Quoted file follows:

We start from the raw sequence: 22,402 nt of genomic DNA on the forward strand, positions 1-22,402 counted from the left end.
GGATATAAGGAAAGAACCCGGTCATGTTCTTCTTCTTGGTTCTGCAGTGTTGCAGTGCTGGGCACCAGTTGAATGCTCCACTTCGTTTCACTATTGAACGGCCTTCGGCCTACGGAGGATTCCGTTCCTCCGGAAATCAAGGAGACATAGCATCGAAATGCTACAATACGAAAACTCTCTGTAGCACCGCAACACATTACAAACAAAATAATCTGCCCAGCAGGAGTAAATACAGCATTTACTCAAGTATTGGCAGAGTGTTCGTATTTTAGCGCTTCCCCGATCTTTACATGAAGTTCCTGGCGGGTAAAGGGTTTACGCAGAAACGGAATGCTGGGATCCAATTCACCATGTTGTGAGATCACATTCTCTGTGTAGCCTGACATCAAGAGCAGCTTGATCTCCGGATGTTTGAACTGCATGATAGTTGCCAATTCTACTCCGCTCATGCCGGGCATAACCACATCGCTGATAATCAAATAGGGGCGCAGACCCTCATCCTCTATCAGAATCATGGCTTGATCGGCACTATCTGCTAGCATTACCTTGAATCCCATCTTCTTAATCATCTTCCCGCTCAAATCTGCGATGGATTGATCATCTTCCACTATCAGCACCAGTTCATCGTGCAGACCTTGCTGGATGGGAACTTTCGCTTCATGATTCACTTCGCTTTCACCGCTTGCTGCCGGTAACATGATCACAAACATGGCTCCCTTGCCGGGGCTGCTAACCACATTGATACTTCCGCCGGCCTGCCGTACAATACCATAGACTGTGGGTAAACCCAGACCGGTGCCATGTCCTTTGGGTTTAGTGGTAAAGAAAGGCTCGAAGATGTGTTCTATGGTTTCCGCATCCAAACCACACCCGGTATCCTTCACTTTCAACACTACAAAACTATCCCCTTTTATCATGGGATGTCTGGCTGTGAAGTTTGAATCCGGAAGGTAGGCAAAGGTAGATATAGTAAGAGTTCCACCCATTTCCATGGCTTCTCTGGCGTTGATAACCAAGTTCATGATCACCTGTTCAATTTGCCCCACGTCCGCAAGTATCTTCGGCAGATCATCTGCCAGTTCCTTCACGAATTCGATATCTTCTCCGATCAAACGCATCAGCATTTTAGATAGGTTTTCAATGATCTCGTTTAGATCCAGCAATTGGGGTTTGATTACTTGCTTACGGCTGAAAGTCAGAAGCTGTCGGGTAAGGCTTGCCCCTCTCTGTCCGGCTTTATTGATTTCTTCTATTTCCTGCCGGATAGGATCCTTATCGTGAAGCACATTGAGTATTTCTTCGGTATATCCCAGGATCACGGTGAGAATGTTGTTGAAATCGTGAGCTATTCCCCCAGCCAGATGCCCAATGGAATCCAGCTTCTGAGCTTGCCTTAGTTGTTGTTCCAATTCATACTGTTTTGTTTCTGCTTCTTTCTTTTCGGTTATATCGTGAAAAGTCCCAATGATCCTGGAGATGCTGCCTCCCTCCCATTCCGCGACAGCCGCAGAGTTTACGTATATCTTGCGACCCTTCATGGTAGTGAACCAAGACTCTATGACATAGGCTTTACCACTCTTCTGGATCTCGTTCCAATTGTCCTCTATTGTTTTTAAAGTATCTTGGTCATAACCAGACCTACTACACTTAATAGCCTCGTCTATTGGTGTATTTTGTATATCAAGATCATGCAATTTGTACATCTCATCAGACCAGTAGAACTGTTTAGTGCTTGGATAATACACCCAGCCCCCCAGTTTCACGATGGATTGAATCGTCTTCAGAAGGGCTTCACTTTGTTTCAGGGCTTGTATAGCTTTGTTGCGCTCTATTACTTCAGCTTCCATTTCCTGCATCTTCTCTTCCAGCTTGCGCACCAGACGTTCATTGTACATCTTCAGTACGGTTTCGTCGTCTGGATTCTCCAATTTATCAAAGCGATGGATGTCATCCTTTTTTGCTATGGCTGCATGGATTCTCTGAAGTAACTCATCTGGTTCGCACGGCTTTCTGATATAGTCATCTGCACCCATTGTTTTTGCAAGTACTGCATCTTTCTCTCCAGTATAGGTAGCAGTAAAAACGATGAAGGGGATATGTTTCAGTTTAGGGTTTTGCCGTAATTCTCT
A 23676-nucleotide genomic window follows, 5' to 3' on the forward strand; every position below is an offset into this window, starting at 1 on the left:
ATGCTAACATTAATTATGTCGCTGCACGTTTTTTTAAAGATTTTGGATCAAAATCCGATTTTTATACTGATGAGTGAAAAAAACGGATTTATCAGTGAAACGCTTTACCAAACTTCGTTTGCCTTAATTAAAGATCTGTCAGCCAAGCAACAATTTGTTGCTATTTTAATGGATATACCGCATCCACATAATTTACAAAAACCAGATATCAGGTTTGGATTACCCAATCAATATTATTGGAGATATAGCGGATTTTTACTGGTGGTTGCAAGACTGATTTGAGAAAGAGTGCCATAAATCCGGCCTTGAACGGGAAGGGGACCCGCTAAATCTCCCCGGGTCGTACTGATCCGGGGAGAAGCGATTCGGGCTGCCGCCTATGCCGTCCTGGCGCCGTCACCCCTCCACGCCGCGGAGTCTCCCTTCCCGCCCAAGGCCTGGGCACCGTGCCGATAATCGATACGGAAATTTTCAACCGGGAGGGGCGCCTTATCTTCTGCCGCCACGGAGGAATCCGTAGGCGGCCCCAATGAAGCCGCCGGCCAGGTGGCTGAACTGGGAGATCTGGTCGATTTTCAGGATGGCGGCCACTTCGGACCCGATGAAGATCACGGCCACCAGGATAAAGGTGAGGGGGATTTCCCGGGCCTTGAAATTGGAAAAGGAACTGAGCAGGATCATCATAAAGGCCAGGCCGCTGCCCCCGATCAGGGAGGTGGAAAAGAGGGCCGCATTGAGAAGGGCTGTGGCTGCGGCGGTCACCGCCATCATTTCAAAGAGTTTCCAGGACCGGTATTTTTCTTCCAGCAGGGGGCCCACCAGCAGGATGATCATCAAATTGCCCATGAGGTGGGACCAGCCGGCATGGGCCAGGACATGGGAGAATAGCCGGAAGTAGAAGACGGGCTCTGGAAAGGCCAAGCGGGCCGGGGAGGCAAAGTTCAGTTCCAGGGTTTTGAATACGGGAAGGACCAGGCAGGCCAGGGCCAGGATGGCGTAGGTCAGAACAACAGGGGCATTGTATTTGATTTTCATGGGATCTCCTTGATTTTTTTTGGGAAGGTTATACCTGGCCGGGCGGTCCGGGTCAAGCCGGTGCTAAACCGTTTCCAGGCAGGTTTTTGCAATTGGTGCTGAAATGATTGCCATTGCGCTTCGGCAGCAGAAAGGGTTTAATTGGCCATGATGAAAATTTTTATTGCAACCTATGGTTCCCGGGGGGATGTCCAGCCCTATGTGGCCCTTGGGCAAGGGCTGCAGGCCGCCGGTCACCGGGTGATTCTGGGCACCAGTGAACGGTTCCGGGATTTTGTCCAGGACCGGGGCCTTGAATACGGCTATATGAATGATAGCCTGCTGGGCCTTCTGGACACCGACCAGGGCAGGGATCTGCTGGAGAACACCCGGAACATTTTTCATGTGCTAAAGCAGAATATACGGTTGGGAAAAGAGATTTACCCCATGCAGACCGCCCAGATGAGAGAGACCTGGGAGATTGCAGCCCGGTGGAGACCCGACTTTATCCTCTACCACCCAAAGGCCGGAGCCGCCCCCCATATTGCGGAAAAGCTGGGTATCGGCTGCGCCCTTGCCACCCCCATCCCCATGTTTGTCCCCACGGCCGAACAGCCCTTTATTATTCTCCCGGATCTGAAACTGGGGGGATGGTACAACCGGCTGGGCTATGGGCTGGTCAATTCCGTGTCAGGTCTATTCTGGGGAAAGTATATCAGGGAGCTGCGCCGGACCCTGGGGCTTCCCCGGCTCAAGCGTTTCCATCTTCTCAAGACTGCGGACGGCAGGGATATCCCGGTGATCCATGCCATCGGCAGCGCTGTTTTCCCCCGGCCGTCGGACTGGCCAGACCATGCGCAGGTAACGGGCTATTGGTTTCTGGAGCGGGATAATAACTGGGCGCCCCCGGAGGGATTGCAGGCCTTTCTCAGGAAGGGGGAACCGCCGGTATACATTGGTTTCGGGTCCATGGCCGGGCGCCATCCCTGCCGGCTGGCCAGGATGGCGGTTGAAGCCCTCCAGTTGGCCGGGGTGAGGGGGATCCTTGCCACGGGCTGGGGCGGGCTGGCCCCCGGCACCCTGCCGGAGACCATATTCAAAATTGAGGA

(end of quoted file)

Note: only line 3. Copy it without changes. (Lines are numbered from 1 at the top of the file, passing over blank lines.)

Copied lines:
A 23676-nucleotide genomic window follows, 5' to 3' on the forward strand; every position below is an offset into this window, starting at 1 on the left: